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Consultants costing Wales £23m – WAO

The Welsh public sector could save £23m on consultant’s fees, the Wales Audit Office (WAO) has reported.

The public sector cannot prove it is getting value for money from the £133m it spends on external consultants, the report states. It highlights poor record-keeping and a lack of collaborating with each other.

Parts of the public sector did not have robust ways of deciding when consultants should be called in, and bringing consultants in was “rarely” supported by business cases. The WAO calls for the public sector to look at alternatives, including using their own staff.

In 2010-11 local government spent £86m on consultants and the Welsh Government spent £42m.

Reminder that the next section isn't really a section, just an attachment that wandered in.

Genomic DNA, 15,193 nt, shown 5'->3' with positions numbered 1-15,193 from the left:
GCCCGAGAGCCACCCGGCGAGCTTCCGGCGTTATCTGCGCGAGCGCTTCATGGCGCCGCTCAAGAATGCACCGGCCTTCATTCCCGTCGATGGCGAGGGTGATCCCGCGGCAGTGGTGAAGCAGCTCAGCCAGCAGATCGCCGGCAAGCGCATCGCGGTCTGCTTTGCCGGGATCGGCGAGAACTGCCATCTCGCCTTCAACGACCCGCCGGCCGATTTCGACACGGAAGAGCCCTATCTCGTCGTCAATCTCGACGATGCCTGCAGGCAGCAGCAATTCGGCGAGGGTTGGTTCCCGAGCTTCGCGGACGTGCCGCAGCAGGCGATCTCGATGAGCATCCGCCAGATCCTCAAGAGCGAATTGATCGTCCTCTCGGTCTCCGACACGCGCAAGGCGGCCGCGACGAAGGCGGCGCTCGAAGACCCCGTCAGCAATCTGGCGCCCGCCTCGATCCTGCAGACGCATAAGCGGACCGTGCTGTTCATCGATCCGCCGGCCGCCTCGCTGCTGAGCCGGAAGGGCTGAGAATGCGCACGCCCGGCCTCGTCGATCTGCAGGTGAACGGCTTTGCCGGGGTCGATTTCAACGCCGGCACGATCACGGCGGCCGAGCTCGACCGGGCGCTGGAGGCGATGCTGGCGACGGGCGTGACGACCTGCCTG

The auditor general, Huw Vaughan Thomas, said: “Consultants can be a great help to public bodies in offering specialist advice to help deliver new services and initiatives quickly, but there are risks if they are not managed effectively.

“Although expenditure on consultants has reduced since 2007-08, public bodies need to adopt the good practice identified in this report to improve value for money and deliver efficiency savings.”

Darren Millar, chairman of the assembly's public accounts committee, said: “Given the significant financial challenges they face, it is of some concern that public bodies in Wales are not taking advantage of the potential to achieve the substantial savings identified by this report.

“Where they are needed and are well managed, consultants can be incredibly useful and very worthwhile. But the failure to exercise good practice in the procurement and management of consultants puts the value of the public money spent on them at considerable risk.”

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